The 2022 North American show jumping tournament was Spruce Meadows’ version of a debutante ball. First-time competitors nabbed the two biggest prizes of the week ‒interestingly, riders at different junctures of their careers.

Paul O’Shea. (SM Media)

Paul O’Shea, a soft-spoken 45-year-old, kept his best performance for last as he captured the $500,000 Queen Elizabeth II Cup grand prix on Saturday, besting 11 other horse-rider combinations, many of the highly-ranked variety. O’Shea and Imerald Van’T Voorhof, an adept 14-year-old Belgian warmblood, made it through the two rounds on a single time fault, just .54 seconds over the time allowed.

“It’s incredible,” the Irishman conveyed. “The first two weeks I did not ride well. It really took me a while to get used to the jumps and atmosphere and it just didn’t go my way at all. Then last week and this week, I’ve been knocking on the door. Today, everything went good.”

O’Shea was effusive in his praise of his mount. “Imerald is a fantastic partner,” he said. “He’s incredibly scopey. The jumps feel very small when you’re on him, no matter how big they are. He’s a great water jumper. I had a feeling he’d like it here because he’s very brave.”

Paul O’Shea (IRL) and Imerald van’t Voorhof. (Spruce Meadows Media/Mike Sturk)


A pair of Mexican riders – Eugenio Garza Perez on Contago and Patricio Pasquel with Babel – took second and third, respectively.

Some riders of note included Kent Farrington with Gazelle, a pair that has won the competition twice; they finished with 12 faults. Fellow American Beezie Madden and her long-time partner Breitling LS had some issues and did not finish, and defending champion Mario Deslauriers and Bardolina 2 had four faults in the first round and did not qualify for the second.

On the final day of the event, it was 20-year-old Sam Walker of Caledon, ON, who ingratiated himself into the hearts and minds of the audience when he and his mare Evita bravely took on the Sun Life Derby and he put his name on the trophy with just a rail down. He was, not surprisingly, the youngest winner of the event.

“It’s incredible,” a calm Walker said afterward. “It’s like a fairy-tale ending to the summer series for me. We purchased Evita three years ago with our owners MarBill Hill Farm with this derby in mind. Covid happened and we got quite set back. So I’m really excited that I’ve bonded with her so well and we could come out and deliver on this day.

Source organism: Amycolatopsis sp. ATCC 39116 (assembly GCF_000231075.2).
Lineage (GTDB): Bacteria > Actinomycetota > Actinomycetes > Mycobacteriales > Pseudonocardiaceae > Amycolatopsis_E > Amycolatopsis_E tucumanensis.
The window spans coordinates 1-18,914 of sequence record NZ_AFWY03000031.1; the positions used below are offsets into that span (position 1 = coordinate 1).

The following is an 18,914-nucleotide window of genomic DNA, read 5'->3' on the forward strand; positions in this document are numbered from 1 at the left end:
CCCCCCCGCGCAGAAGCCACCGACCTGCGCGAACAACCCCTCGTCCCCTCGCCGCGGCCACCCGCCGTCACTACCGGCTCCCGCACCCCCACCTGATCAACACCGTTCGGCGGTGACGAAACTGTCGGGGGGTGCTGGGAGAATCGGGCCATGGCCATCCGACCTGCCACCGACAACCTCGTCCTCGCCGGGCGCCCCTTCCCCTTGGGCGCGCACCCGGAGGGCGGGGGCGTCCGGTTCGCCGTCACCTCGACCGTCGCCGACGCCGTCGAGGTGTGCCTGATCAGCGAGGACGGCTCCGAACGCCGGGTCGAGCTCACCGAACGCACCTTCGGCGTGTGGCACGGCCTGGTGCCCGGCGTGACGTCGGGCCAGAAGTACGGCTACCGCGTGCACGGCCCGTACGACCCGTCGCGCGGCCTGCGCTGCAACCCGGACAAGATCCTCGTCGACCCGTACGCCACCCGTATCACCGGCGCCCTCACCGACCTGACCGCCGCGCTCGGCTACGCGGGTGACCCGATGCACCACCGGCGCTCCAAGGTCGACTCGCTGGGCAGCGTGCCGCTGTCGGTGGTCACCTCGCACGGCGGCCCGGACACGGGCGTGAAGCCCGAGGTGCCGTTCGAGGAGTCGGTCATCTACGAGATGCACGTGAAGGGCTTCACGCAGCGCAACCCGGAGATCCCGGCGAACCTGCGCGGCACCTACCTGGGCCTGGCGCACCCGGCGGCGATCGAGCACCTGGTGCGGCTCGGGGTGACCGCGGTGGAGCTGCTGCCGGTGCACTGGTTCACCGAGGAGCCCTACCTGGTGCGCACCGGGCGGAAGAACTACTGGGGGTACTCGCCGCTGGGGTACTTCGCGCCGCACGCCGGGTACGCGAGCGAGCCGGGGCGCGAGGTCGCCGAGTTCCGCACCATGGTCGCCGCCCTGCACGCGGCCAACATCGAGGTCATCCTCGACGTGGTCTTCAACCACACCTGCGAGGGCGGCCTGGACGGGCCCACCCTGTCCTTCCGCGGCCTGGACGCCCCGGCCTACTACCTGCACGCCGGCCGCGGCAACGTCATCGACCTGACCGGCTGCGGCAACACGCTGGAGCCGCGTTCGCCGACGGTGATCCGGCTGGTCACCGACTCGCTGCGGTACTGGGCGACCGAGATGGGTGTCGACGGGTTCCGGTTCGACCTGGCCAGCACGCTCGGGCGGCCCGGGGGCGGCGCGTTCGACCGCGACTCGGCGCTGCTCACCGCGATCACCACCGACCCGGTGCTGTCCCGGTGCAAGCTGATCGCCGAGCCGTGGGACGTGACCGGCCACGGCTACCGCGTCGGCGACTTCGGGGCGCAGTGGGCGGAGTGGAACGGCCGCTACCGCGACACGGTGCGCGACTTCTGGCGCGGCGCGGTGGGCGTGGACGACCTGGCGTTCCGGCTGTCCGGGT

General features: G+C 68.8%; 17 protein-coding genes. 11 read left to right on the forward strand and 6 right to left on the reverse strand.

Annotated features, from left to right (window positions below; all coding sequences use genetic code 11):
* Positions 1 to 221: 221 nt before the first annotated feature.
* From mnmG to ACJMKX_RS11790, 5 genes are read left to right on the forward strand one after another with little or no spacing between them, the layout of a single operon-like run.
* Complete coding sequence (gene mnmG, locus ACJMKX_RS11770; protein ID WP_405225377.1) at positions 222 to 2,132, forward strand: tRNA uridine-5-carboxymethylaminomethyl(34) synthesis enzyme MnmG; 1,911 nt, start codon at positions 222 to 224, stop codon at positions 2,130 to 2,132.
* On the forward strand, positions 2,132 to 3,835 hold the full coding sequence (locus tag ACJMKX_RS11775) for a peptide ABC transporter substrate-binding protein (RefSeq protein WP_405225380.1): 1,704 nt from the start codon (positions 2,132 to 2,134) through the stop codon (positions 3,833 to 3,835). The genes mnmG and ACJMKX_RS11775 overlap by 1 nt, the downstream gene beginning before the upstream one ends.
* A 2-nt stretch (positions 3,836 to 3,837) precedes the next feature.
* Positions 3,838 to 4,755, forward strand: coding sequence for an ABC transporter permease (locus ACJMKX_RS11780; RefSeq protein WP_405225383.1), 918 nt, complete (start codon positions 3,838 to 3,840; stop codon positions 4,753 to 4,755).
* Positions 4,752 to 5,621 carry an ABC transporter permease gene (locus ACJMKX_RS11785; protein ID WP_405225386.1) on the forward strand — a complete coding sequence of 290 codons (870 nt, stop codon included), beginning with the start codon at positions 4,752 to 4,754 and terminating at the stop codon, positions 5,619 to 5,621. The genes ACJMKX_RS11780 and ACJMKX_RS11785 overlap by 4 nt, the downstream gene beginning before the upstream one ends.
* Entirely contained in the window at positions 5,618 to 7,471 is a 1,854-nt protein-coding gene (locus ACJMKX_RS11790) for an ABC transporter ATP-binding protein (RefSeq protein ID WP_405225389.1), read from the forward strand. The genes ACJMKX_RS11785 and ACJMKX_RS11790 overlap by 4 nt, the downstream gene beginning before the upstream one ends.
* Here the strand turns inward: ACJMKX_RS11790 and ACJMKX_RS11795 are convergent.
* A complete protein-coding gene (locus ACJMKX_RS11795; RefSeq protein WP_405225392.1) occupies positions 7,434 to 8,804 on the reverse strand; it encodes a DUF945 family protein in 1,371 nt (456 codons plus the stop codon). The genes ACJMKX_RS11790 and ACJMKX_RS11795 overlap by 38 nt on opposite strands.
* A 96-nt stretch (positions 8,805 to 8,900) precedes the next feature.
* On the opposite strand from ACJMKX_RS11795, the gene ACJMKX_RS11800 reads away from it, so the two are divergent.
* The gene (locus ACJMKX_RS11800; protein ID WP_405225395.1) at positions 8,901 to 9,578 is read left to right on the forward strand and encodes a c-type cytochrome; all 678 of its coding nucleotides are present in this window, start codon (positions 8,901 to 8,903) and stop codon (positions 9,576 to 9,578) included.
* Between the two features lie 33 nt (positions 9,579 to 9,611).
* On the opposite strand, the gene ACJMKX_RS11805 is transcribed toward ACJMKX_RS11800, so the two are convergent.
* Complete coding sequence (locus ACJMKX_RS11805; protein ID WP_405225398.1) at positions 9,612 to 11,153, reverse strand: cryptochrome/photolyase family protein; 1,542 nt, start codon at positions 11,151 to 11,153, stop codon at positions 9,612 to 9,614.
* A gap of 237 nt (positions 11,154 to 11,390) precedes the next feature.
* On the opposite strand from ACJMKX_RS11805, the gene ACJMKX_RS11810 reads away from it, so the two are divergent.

“She has the biggest heart,” he said of the 13-year-old. “She just goes from point A to point B – knock on wood – every single time. She really has all the qualities you need for a derby horse, with the stamina and how careful she is as well as that bravery.”

In true young person’s fashion, Walker took to the internet to try to prepare for the arduous course, which in 730 attempts has yielded just 24 clears. This year’s course was slightly altered, nixing the steep bank at the one end in favour of a smaller bank at the other.

Vanessa Mannix (CAN) and Kitting Des Haussers were 2nd in the Derby. (Spruce Meadows Media/Dave Chidley)

“I spent the last few nights, up late at night on my computer watching the derby courses from the past years, ’70s, ’80s, ’90s, all the way through to today,” he explained, “and I watched the different horses and riders how they rode certain elements.

“I’m definitely going to be coming back here for years to come.”

His performance belied his youth, displaying a rare acumen for the sport. “Managing my expectations I think has been the biggest challenge for me,” he admitted. “Today, obviously my horse jumped really, really great. All I thought was, okay, I had a pole down, I have to recover. I know that she doesn’t want to have another one down. I just have to do my part as a rider to complete the course with only one pole.”

Calgary’s Vanessa Mannix and Kitting Des Hausseurs, who last year finished seventh in the same event, were second with one rail down and two time faults. O’Shea, meanwhile, capped off his extraordinary weekend with a third place finish aboard Hellcat with eight faults.

“I’m delighted to come third,” O’Shea said. “I’m in great company. I’m delighted for Sam. Sam was telling me at the beginning of the show how happy and proud he was to be here and it’s fantastic to win something like this at his age.”

The tournament also saw the continuation of Matthew Sampson’s brilliance at this facility, in just his second visit. A victory in the AKITA Drilling Cup winning round on Saturday was the Englishman’s 10th of the summer series and 19th top-free finish. Suffice to say, Calgary will be on his calendar for years to come.

(All results from the Spruce Meadows North American here.)